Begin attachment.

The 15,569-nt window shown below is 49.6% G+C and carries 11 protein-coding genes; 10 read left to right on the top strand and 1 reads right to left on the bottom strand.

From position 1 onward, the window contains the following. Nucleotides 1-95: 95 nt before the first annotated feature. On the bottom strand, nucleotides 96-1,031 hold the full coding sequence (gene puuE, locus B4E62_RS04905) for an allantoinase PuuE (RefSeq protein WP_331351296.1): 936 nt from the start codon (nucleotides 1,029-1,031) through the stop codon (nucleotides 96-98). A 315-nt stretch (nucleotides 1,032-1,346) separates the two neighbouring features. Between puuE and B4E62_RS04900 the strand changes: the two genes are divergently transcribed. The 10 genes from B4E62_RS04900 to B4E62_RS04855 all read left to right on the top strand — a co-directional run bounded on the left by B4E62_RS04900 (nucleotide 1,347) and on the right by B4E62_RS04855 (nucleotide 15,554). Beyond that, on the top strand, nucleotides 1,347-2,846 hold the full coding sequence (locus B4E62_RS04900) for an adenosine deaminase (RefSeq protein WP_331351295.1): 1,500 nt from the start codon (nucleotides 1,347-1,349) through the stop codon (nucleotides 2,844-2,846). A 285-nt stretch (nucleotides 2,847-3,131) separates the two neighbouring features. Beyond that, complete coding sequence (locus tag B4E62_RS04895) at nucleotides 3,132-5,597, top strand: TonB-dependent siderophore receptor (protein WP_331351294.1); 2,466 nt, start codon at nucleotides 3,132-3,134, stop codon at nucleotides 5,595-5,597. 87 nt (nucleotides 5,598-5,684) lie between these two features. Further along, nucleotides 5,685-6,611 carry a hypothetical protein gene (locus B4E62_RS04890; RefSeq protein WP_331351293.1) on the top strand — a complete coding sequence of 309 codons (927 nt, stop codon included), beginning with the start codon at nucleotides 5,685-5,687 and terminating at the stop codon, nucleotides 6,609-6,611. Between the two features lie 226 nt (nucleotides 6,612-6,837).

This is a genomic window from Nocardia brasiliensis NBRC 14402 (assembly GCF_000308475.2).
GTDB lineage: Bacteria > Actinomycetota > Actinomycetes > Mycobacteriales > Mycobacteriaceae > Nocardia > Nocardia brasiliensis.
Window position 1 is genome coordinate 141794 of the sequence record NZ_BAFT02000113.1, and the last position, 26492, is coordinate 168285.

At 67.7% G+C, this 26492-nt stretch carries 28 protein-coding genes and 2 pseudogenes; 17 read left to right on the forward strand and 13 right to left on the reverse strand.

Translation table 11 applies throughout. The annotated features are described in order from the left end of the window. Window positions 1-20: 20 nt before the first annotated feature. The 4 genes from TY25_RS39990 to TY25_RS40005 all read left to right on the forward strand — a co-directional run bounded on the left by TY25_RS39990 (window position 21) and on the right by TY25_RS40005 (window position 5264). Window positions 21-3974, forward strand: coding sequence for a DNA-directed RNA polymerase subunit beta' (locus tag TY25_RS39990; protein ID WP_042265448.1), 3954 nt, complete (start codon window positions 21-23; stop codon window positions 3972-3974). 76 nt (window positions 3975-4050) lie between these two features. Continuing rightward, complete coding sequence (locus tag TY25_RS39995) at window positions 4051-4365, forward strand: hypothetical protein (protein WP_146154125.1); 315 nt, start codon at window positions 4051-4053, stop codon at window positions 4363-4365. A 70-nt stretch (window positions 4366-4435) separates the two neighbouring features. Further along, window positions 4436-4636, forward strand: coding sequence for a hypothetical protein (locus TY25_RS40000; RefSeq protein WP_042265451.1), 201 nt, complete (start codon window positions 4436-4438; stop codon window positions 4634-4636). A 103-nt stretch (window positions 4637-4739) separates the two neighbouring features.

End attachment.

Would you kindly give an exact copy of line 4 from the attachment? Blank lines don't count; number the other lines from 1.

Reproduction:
GTDB lineage: Bacteria > Actinomycetota > Actinomycetes > Mycobacteriales > Mycobacteriaceae > Nocardia > Nocardia brasiliensis.